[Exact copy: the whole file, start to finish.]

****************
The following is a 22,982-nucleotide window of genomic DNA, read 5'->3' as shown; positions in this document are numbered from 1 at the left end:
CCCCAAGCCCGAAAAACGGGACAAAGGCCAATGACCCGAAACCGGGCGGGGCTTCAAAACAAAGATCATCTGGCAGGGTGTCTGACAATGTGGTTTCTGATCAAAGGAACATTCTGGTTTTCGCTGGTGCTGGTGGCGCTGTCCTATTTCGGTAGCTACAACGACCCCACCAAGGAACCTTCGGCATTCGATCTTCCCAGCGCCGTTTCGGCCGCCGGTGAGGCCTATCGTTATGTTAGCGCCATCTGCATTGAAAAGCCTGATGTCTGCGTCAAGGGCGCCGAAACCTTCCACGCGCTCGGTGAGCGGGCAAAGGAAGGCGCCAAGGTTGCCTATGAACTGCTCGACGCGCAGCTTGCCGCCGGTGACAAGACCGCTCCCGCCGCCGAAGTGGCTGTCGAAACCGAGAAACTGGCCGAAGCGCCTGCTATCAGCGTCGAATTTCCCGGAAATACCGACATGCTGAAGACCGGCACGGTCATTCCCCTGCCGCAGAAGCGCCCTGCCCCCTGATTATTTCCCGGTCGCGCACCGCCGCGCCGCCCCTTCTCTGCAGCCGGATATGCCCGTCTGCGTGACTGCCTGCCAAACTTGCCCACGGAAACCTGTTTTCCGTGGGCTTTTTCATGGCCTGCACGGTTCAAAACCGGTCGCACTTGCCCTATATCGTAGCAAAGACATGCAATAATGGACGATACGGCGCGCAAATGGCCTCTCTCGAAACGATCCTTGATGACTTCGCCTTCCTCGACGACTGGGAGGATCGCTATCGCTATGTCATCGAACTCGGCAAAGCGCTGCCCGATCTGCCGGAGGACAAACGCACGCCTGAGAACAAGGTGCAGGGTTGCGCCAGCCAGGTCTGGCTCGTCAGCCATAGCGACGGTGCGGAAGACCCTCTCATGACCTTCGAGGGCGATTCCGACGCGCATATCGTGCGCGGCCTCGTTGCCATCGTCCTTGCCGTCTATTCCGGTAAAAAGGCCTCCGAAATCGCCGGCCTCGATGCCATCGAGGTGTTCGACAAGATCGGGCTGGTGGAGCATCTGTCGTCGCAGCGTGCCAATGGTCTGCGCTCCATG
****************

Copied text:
The following is a 22,982-nucleotide window of genomic DNA, read 5'->3' as shown; positions in this document are numbered from 1 at the left end:
CCCCAAGCCCGAAAAACGGGACAAAGGCCAATGACCCGAAACCGGGCGGGGCTTCAAAACAAAGATCATCTGGCAGGGTGTCTGACAATGTGGTTTCTGATCAAAGGAACATTCTGGTTTTCGCTGGTGCTGGTGGCGCTGTCCTATTTCGGTAGCTACAACGACCCCACCAAGGAACCTTCGGCATTCGATCTTCCCAGCGCCGTTTCGGCCGCCGGTGAGGCCTATCGTTATGTTAGCGCCATCTGCATTGAAAAGCCTGATGTCTGCGTCAAGGGCGCCGAAACCTTCCACGCGCTCGGTGAGCGGGCAAAGGAAGGCGCCAAGGTTGCCTATGAACTGCTCGACGCGCAGCTTGCCGCCGGTGACAAGACCGCTCCCGCCGCCGAAGTGGCTGTCGAAACCGAGAAACTGGCCGAAGCGCCTGCTATCAGCGTCGAATTTCCCGGAAATACCGACATGCTGAAGACCGGCACGGTCATTCCCCTGCCGCAGAAGCGCCCTGCCCCCTGATTATTTCCCGGTCGCGCACCGCCGCGCCGCCCCTTCTCTGCAGCCGGATATGCCCGTCTGCGTGACTGCCTGCCAAACTTGCCCACGGAAACCTGTTTTCCGTGGGCTTTTTCATGGCCTGCACGGTTCAAAACCGGTCGCACTTGCCCTATATCGTAGCAAAGACATGCAATAATGGACGATACGGCGCGCAAATGGCCTCTCTCGAAACGATCCTTGATGACTTCGCCTTCCTCGACGACTGGGAGGATCGCTATCGCTATGTCATCGAACTCGGCAAAGCGCTGCCCGATCTGCCGGAGGACAAACGCACGCCTGAGAACAAGGTGCAGGGTTGCGCCAGCCAGGTCTGGCTCGTCAGCCATAGCGACGGTGCGGAAGACCCTCTCATGACCTTCGAGGGCGATTCCGACGCGCATATCGTGCGCGGCCTCGTTGCCATCGTCCTTGCCGTCTATTCCGGTAAAAAGGCCTCCGAAATCGCCGGCCTCGATGCCATCGAGGTGTTCGACAAGATCGGGCTGGTGGAGCATCTGTCGTCGCAGCGTGCCAATGGTCTGCGCTCCATG